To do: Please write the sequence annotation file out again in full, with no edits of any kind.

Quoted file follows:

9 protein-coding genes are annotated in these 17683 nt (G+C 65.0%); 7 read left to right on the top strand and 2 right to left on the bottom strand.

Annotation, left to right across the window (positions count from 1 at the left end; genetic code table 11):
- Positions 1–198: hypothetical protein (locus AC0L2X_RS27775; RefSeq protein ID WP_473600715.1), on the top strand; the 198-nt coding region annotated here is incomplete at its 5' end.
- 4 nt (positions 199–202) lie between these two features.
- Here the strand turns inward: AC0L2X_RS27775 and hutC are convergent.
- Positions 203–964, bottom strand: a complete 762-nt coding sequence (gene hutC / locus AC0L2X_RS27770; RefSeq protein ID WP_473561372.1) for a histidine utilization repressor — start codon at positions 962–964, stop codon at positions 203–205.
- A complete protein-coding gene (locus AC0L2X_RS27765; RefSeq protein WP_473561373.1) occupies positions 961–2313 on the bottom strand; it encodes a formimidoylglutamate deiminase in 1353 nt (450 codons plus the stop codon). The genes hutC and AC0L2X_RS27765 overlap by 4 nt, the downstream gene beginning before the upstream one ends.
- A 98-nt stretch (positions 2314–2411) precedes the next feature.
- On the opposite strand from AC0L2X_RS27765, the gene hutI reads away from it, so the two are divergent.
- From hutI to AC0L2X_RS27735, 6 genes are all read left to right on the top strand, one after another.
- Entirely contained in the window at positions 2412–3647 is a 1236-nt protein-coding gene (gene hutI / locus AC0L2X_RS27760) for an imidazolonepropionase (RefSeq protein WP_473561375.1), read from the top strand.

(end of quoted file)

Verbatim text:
9 protein-coding genes are annotated in these 17683 nt (G+C 65.0%); 7 read left to right on the top strand and 2 right to left on the bottom strand.

Annotation, left to right across the window (positions count from 1 at the left end; genetic code table 11):
- Positions 1–198: hypothetical protein (locus AC0L2X_RS27775; RefSeq protein ID WP_473600715.1), on the top strand; the 198-nt coding region annotated here is incomplete at its 5' end.
- 4 nt (positions 199–202) lie between these two features.
- Here the strand turns inward: AC0L2X_RS27775 and hutC are convergent.
- Positions 203–964, bottom strand: a complete 762-nt coding sequence (gene hutC / locus AC0L2X_RS27770; RefSeq protein ID WP_473561372.1) for a histidine utilization repressor — start codon at positions 962–964, stop codon at positions 203–205.
- A complete protein-coding gene (locus AC0L2X_RS27765; RefSeq protein WP_473561373.1) occupies positions 961–2313 on the bottom strand; it encodes a formimidoylglutamate deiminase in 1353 nt (450 codons plus the stop codon). The genes hutC and AC0L2X_RS27765 overlap by 4 nt, the downstream gene beginning before the upstream one ends.
- A 98-nt stretch (positions 2314–2411) precedes the next feature.
- On the opposite strand from AC0L2X_RS27765, the gene hutI reads away from it, so the two are divergent.
- From hutI to AC0L2X_RS27735, 6 genes are all read left to right on the top strand, one after another.
- Entirely contained in the window at positions 2412–3647 is a 1236-nt protein-coding gene (gene hutI / locus AC0L2X_RS27760) for an imidazolonepropionase (RefSeq protein WP_473561375.1), read from the top strand.